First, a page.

MADISON, Wis. (AP) — Gov. Tony Evers on Monday allowed nearly all nonessential businesses to reopen as long as they serve no more than five customers at a time, partially lifting the restriction that has kept them closed for weeks to slow the spread of the coronavirus.

The latest order, which took effect immediately, addresses criticism from smaller businesses and Republican lawmakers that it was unfair to allow essential businesses such as grocery stores to remain open while nonessential businesses such as flower shops had to close under Evers' “safer at home” order, which runs until May 26. The latest order applies to all standalone stores and those in strip malls that have entrances to the outside, but not to stores in large indoor shopping malls.

The order, issued by Department of Health Services Secretary Andrea Palm at Evers' direction, strongly encourages all shoppers and store workers to wear masks, but does not require it. Everyone in the store must maintain a 6-foot distance from one another. Evers also allowed drive-in movie theaters to reopen.

“This is another disciplined turn of the dial that will allow Wisconsin’s business owners to safely get back to work and Wisconsin consumers to support their favorite local spots,” Evers said in a statement. “Both customers and workers need to be confident in their safety, so we need everyone to be diligent in following best safety practices so we can continue to move our state forward while keeping our neighbors, families, and communities safe and healthy.”

The Wisconsin Supreme Court is weighing a Republican-backed lawsuit that seeks to block the extension of the order and take away the power of Evers’ health secretary to make similar orders in the future. Instead, the Evers administration would have to work with the GOP-controlled Legislature on enacting a rule.

Also on Monday, free community testing sites opened in Milwaukee and Madison, expanding the number of locations where people can show up without an appointment to get screened for the highly contagious virus without having to leave their vehicles.

The community testing sites are part of the state's ongoing effort to create testing sites in areas with a known lack of access to COVID-19 testing or with community spread, which is when health officials can't trace how a person contracted the disease. The sites, which also conduct walk-up testing, are open to all residents, including those working jobs deemed to be essential.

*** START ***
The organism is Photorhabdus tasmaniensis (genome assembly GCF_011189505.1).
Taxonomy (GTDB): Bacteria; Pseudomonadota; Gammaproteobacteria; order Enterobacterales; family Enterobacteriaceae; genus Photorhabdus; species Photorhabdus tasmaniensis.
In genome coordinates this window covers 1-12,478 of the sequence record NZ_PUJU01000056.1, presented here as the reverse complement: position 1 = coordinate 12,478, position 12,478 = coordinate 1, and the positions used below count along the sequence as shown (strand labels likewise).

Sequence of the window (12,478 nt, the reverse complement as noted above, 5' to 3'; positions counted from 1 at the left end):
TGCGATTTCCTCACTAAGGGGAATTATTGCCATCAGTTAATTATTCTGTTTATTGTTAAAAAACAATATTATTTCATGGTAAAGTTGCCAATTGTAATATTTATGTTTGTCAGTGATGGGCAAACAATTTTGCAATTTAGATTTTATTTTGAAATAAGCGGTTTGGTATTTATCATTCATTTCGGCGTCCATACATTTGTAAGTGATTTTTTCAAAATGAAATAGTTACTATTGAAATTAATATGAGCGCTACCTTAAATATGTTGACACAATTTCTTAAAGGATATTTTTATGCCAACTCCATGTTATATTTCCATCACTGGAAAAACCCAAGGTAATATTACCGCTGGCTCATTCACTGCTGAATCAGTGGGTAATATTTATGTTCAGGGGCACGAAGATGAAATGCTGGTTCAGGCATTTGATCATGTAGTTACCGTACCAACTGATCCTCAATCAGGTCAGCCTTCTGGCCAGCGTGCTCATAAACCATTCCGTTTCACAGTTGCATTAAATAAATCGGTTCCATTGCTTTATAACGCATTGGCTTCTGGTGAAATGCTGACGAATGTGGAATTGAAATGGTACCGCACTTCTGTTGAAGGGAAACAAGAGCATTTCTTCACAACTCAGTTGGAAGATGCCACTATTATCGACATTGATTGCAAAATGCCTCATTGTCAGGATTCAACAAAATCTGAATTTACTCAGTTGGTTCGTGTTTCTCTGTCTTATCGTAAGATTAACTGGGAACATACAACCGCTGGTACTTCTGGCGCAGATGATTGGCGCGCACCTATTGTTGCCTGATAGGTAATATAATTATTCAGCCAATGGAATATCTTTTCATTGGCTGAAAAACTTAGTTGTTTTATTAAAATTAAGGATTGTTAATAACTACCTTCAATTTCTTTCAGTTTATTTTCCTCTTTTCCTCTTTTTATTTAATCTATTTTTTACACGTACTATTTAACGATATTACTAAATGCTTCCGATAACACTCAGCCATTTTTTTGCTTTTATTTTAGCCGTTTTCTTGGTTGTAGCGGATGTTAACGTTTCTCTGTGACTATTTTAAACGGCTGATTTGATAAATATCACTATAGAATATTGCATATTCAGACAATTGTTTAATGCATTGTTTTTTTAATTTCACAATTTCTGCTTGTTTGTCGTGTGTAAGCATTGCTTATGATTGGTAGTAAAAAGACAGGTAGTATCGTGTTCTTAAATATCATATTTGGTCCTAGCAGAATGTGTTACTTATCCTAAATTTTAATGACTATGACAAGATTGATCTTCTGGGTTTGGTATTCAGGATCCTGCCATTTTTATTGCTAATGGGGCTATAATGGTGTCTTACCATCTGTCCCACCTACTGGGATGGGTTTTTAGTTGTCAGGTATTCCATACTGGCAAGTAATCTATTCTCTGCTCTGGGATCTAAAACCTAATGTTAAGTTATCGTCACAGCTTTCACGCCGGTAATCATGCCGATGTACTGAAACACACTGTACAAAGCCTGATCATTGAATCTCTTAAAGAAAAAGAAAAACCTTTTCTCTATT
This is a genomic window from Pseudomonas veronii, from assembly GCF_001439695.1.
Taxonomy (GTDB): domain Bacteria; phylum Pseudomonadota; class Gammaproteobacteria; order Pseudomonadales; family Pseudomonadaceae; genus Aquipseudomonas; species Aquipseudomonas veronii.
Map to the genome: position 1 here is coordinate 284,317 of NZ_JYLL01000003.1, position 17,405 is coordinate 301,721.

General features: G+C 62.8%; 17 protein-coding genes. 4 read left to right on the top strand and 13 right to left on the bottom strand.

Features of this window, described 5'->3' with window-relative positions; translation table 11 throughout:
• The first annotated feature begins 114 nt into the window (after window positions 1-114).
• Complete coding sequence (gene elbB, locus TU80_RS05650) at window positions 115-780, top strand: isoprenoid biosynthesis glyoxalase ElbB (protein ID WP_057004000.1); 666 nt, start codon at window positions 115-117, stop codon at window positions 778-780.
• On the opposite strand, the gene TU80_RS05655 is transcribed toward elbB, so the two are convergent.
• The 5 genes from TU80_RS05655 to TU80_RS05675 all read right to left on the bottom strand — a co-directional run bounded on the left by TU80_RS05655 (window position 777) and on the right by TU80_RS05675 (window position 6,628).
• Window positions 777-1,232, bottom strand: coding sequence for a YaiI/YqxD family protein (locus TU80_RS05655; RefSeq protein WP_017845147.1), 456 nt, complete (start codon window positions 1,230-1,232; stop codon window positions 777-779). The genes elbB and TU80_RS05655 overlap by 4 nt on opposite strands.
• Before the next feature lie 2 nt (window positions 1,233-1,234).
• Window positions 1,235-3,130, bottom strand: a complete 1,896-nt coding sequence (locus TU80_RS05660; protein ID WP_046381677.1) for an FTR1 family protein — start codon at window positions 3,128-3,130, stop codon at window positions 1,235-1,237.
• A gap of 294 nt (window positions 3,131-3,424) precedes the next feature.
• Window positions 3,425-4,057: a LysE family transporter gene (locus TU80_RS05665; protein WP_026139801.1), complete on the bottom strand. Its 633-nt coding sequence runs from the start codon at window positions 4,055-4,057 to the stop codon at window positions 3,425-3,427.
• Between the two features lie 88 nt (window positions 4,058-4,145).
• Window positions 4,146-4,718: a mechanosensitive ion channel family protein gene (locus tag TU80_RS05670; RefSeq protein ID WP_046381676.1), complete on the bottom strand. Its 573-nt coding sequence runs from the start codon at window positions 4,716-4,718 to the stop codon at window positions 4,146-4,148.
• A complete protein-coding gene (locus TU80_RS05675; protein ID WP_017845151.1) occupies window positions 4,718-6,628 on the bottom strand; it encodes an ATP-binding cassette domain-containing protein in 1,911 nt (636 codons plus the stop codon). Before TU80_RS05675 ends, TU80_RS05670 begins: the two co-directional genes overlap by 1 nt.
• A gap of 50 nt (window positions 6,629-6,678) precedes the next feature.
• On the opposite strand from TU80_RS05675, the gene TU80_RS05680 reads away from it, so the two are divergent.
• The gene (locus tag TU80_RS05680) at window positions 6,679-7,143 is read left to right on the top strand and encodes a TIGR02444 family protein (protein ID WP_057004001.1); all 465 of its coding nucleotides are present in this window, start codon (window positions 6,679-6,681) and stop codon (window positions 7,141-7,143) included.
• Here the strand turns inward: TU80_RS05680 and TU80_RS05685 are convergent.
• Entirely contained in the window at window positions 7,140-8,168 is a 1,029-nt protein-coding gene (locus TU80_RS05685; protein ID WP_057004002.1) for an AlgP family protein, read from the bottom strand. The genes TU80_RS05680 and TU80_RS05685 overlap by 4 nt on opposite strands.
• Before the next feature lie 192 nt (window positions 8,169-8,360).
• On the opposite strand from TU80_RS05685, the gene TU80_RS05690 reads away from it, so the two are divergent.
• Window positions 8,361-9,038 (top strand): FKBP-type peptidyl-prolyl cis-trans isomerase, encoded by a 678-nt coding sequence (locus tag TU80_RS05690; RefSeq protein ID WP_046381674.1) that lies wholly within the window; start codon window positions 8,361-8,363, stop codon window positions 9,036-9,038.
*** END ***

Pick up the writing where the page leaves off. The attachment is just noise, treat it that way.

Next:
“I urge anyone who needs a test to go get tested at one of these sites and help protect your community and family from this virus," Evers said in a statement.

Lines of cars stretched for blocked in Milwaukee, with people saying they had to wait for hours to get tested. Milwaukee has been hit hard by the virus, with more than half of the deaths and a third of the confirmed cases recorded in Milwaukee County.

Health officials urge anyone experiencing COVID-19 symptoms or who has been in close contact with someone who has the virus to get tested. National Guard troops are helping process people at the sites. In Milwaukee, as many as 500 people a day were expected to come through.

“The whole goal here is the more we can ramp up the testing, the more we believe we can quickly get our life back to normal,” Mayor Tom Barrett said in an online news conference Sunday, the Milwaukee Journal Sentinel reported.

As of Sunday, more than 10,000 people had tested positive for COVID-19 in Wisconsin, which had a death toll of 400 deaths and 1,820 people hospitalized with the disease.

Evers' three-phase plan for easing his “safer at home” order would be triggered only after the state meets six criteria, including fewer new diagnoses of coronavirus, fewer new reports of flu-like symptoms, and a lower percentage of positive coronavirus tests for 14 days. As of Monday, only two of six criteria for entering the first reopening phase had been met.

Establishing the community testing sites is part of the Evers administration plan to increase testing to get a better handle on where the virus is and to limit its spread.

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Check out more of the AP’s coronavirus coverage at https://apnews.com/VirusOutbreak and https://apnews.com/UnderstandingtheOutbreak

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